By Kris Leonhardt
In 1897 Jacob Sturm and Louis Rembs purchased the Valentine Weber furniture store on the corner of what are now Third Street and Central Avenue.
Naming their business Rembs & Sturm, they carried a full furniture line and provided undertaking and embalming services — a strange combination for sure but not when you consider that coffins in those days were pine boxes.
While Sturm took charge of the new enterprise, Rembs continued to operate an existing store he owned.
Two years later, Rembs and Sturm purchased a second-hand furniture store belonging to J.W. Vaughn and moved the stock to Rembs’ store.
The following year Rembs and Sturm officially discontinued their partnership. While advertising at that time gave the impression that the dissolution of the business was unplanned, it may have been a sales tactic after stock had been doubled, which called for savings to the customers to unload the large supply of product.
Rembs and Sturm, however, stayed connected through other business dealings and surely maintained a relationship.
From the time that Rembs purchased Sturm’s interest in Rembs & Sturm for a sum of $2,625, the enterprise became known as Louis Rembs – Furniture Dealer, Undertaking, and Embalming. That same year, the second-hand furniture store was sold to Ferd. Braem.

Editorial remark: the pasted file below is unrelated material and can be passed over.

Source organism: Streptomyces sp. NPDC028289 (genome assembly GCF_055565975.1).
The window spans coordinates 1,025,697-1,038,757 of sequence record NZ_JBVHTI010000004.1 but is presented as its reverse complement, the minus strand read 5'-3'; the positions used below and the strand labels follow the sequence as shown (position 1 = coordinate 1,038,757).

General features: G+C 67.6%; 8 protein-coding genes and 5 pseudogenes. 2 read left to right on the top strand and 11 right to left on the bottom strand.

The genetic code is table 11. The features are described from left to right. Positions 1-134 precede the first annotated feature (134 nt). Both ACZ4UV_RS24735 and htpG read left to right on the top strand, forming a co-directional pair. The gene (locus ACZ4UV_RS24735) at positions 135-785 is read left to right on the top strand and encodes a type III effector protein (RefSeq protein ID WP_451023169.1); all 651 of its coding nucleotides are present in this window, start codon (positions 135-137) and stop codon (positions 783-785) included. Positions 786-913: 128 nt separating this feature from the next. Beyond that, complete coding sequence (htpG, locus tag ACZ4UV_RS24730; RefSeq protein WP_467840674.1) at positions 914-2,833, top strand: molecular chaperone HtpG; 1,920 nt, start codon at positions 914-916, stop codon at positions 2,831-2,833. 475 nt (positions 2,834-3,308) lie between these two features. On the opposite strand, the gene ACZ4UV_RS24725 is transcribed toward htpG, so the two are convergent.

Rembs continued a successful business with his family at his side. In 1916 Rembs’ son John, who had been assisting in the business, obtained his license as an embalmer. It was believed at the time that John was the youngest licensed embalmer in the country at the age of 21.
In the early 1920s, the Rembs extended their business interest to California. Operating a large funeral home known as the McDermitt Funeral Chapel in Santa Barbara, California, they engaged the help of former Marshfield resident Martin Clune to oversee the operations.
Louis had plans of relocating to Santa Barbara. However, in 1925 he sold the California business to Clune. In July of that same year, an earthquake hit California, and the funeral home experienced nearly $10,000 of damage. Rembs traveled to assess the damage, which was mostly to the exterior of the building.
The funeral home would be veneered in a new, Spanish-style design.
Next week: The home on Fourth Street